160810: Salzburger Kunstverein, Künstlerhaus Ulrike Lienbacher – Elite bodies // Revolt

Salzburger Kunstverein, Künstlerhaus Ulrike Lienbacher – Elite bodies // Revolt 22.7.10 – 12.09.10 Focussing on the body This artist from Salzburg, who is represented by the Gallery Krinzinger in Vienna, centres her work on the female body and its social and psychological attributions. At first, the large-format drawings of dancers attract one’s attention, later the smaller drawings and photographs. Lienbacher created a panoramic view of her work, which reveals itself to the viewer upon walking through the exhibit. She divided the space with a walk-in cuboid and its mirroring outer wall, in which her videos “Lauf” (Run), “Die Zitrone auspressen” (Squeezing a lemon) and “Coaching/Performance” are shown. It is a black chamber in a white exhibition space – white cube – in which one can look at the motion pictures. On their stroll through the exhibition, onlookers can look at their own reflection and at the same time find themselves in the “eye of the viewer”, corresponding to the sketches of female bodies displayed on the walls. The viewing subject is simultaneously the object. Lienbacher ingeniously integrates this game of “being seen and seeing” in her presentation. But Lienbacher not only concentrates on the topic of subject and object. The human body plays the key role: both as a means of expression as well as a projection surface. With the meticulously created sketches she explores the effects of the - naked - body and its special coherences on the basis of photographs. In 2010, she created a series of baryt prints titled “Nude Pensive” dealing with the role of nude models in model classes. The artist supplied the models with books from the 20’s and 30’s, a time in which the body cult reached its first hype. In her videos, Lienbacher also devotes herself to sports and its merciless competitiveness as a further variation of physicality. In her performance “Coaching” Lienbacher interviews a sports psychologist on high-performance sports and its psychological requirements. And Lienbacher approaches this topic in an uncritical, rather moderate manner. Of course she is mainly concerned with the feministic position of presenting the body as a venue of socio-political processes. But Lienbacher does this in a very modest way, lacking any artistic vehemence. However, a critical approach to the term “elite bodies” oftentimes misused by the Nazis for their ideological perversities is missing. Nevertheless, Lienbacher’s exhibition in Salzburg is worthwhile seeing. By Susanne Rohringer Salzburger Kunstverein/Künstlerhaus 5020 Salzburg, Heilbrunnerstrasse 3 Tel: +43 662 84 22 94 -0 Fax: +43 662 84 07 62 email: kunstverein@salzburg.co.at http://wwww.salzburger-kunstverein.at Opening hours: Tue – Sun: Noon – 7 p.m.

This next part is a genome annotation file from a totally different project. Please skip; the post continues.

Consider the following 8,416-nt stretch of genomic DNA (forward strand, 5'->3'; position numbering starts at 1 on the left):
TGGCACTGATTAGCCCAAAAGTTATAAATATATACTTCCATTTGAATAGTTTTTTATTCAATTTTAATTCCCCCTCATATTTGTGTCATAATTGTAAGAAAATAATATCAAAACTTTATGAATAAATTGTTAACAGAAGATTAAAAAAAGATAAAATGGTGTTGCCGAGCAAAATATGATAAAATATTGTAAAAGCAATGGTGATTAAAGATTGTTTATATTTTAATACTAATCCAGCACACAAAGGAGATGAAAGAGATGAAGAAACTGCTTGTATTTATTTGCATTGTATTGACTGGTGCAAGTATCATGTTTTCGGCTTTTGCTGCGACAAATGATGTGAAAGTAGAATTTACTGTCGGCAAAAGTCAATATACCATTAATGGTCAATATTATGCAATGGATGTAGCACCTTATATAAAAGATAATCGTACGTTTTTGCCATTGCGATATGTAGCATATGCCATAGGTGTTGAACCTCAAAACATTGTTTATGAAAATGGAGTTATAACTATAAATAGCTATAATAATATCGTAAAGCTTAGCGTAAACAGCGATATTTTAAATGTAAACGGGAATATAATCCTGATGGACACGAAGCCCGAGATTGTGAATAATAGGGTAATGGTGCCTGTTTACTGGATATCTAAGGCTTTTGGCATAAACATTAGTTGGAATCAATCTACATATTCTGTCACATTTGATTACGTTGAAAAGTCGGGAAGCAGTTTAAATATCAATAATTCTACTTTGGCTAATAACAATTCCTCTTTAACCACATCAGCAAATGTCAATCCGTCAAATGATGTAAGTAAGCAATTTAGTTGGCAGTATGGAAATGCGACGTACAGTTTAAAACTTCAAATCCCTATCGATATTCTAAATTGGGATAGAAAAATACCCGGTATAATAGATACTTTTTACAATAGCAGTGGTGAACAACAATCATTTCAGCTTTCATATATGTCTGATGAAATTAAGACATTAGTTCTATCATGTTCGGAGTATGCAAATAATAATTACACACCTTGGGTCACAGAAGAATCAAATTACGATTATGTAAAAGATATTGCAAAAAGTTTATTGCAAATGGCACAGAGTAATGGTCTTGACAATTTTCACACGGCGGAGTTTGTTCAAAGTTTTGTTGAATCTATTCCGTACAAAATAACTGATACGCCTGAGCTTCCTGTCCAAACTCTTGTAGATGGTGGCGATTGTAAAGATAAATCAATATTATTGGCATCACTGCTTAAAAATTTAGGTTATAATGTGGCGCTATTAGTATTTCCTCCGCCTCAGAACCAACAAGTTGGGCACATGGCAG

Salzburger Kunstverein
5020 Salzburg, Hellbrunnerstrasse 3
Tel: +43 (0) 662/84 22 94-0, Fax: +43 (0) 662/84 07 62
Email: office@salzburger-kunstverein.at
Öffnungszeiten: Di-So 12-19h

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